thXEPP0EADYes, that was sarcastic. I’m in my yearly period of hell, otherwise know as “book marketing time”. It the time of year when I question why and dive into a vat of wine while eating my body weight in cake or chocolate and sometimes cake and chocolate . Given the rapid expansion of my waistline, it feels like I’m about to reach terminal velocity and literally explode, Monty Python style, from a mere wafer. My trainer just laughs at me now and makes me come for an extra session.

I’m feeling a distinct lack of sympathy for my angst.

I starting off this post writing a whinge on how I find marketing terrifying, but I’ve bored even myself. Instead, I’m going to put in two links: the first to win the amazing black pearl earrings from Stylerocks and secondly to the Goodreads giveaway of signed copies of “Superstition”. Enjoy!

To self-publish or not to self-publish? That is the question…

It’s that time again, the early months of the year when I have a finished manuscript. This one took a bit longer for a number of reasons, the main one being the first time I thought I’d finished it and proudly handed it off to beta readers to peruse, the feedback was… underwhelming. In the brutally honest words of my husband, who has the dangerous and potentially life threatening dual roles of staunchest supporter and harshest critic, “it needs work”. Cue the arrow straight to the heart. After a year of harsh labour, someone called my baby ugly. Sobbing on the inside, drowning my pain with coffee and a surprisingly good Irish whiskey aptly called “Writer’s Tears”, I muscled up some internal fortitude and completely rewrote it.

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So now it’s done again and off to the beta readers. Feedback has been better, but I’m a bit scarred now. What if it’s really crap, even now? I think every writer has this fear, which makes attempting to market yourself and your work excruciating. We all know those people who are in complete denial about the level of their skills, whether it’s work, sport or ability to pick up in a bar. You don’t want to be that person, ever. That fear can be paralysing though, stopping you from doing anything in case someone, somewhere is laughing at you. Traditional publishing is great in that you can constantly reassure yourself that your book must be okay otherwise these people who don’t know you and aren’t your friends wouldn’t also like it and invest a whole lot of money in it.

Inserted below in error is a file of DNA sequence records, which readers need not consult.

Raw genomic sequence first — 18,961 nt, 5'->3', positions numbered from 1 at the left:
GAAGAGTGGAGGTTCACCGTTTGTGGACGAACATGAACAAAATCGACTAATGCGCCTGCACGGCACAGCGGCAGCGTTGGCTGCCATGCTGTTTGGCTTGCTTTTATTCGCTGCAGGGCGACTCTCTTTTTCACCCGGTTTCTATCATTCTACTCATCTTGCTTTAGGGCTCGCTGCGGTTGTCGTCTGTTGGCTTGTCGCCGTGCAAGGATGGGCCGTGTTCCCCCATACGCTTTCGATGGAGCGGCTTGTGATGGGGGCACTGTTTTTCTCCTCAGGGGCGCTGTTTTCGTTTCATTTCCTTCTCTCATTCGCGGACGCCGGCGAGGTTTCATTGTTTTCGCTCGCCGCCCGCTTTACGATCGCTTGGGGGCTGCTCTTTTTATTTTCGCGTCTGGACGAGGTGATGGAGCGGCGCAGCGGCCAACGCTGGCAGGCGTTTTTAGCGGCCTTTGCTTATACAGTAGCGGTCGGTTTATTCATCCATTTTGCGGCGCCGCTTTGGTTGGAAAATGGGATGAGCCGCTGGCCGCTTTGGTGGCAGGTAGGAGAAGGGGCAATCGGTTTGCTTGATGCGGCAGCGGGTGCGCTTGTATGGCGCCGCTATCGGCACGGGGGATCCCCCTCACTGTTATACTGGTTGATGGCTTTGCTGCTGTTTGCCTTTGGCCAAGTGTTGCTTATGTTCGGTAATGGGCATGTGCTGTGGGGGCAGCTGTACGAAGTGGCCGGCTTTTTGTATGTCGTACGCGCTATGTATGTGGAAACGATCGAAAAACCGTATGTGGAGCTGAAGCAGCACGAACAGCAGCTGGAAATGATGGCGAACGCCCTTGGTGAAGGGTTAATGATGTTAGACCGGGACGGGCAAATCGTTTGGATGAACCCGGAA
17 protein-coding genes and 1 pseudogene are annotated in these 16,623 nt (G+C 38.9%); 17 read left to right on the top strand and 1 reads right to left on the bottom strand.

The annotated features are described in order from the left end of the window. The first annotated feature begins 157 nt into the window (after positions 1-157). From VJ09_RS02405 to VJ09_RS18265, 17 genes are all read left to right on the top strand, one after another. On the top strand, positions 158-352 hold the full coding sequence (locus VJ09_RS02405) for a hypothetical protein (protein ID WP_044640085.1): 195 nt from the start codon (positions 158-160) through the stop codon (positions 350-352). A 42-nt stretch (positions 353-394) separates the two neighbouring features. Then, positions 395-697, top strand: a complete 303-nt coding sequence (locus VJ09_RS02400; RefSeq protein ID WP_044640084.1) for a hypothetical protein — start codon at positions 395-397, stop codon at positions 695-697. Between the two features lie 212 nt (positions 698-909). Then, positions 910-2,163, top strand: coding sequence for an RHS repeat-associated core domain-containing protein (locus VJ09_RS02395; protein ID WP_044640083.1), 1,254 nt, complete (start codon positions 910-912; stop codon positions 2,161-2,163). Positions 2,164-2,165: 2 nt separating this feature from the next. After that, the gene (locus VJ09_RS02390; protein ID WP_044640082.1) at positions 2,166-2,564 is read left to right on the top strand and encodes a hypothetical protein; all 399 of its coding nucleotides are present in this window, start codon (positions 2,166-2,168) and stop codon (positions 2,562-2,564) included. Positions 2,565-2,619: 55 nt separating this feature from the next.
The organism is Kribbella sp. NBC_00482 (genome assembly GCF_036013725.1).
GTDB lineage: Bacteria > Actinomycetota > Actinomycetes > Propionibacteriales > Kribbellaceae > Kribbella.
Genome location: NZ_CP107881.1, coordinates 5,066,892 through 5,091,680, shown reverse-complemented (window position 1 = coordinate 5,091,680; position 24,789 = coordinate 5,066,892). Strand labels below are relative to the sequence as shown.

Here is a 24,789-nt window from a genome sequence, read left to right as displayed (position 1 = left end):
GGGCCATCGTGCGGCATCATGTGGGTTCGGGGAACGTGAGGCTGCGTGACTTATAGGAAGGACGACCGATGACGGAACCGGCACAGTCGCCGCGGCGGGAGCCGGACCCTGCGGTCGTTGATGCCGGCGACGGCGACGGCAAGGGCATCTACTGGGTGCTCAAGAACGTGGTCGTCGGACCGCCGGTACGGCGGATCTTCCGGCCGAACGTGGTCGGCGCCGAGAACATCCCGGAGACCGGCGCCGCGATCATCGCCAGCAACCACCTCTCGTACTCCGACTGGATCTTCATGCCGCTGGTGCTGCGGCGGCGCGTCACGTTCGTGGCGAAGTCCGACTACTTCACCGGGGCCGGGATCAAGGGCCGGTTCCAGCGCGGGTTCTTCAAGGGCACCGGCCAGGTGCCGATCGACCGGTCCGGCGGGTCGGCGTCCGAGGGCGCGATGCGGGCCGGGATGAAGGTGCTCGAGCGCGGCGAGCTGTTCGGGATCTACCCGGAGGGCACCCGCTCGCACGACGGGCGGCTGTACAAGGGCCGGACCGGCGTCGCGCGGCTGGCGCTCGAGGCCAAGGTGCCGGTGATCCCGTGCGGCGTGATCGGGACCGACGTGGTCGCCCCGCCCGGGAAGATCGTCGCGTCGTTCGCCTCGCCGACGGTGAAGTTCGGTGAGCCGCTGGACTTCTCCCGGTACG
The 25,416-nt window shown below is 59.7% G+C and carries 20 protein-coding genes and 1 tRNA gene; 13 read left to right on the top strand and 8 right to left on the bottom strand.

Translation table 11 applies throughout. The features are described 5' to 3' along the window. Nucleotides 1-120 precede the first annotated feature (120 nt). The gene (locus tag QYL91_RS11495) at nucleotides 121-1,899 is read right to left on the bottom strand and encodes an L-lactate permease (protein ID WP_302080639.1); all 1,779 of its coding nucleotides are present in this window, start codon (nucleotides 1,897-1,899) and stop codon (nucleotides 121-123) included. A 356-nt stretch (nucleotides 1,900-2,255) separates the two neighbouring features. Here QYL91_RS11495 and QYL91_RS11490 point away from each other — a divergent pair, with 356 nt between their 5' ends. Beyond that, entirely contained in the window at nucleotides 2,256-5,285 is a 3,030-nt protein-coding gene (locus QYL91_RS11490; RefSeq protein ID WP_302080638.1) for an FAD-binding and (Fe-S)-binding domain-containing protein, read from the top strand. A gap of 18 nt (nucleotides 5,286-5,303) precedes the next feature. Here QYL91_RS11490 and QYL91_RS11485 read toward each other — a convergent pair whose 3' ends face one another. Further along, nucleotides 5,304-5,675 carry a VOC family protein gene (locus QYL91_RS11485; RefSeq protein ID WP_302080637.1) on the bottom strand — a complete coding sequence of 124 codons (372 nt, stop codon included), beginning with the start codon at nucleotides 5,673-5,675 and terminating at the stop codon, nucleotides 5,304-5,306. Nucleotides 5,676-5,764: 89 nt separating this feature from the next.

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 Having been equally unsuccessful with both traditionally and self-published books, I think I have a sound working knowledge of the good and bad points of each. If you have success one way or the other, your perception would naturally be skewed in favour of the way that worked for you and accordingly less objective. Like the purchaser of a thermomix, you tell everyone how great it is, despite the fact there are not that many people willing and able to spend $2000 on a kitchen gadget. If it works for you, it will work for everyone, right?

So what to do with this one? I no longer have expectations of immediate critical and commercial success, which helps. One of the good things about self-publishing is the control, which people talk about a lot. It is probably the best thing about it and comes with good data about how much you’re selling and where, which helps with book promotion and knowing when you’re doing something right. The information is available quickly, so you can be responsive. The downside is that you don’t have professionals get your book polished and out there without major financial outlay and to reassure you when the doubts creep in. You pay for this though, by handing over control and the majority of sales revenue. Whether it’s worth it or not depends on the writer and the book and can only be decided in hindsight. There is no right or wrong answer, but the best thing you can have is options. If publishers are likely to be interested, it’s worth finding out even if you don’t end up taking that path. If it isn’t the sort of book they are looking for, then at least the decision on what to do becomes easier. Just strap on the chainmail before the sharpened arrows start heading in the direction of your heart. And put some make up on your book baby.

 

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Minions Required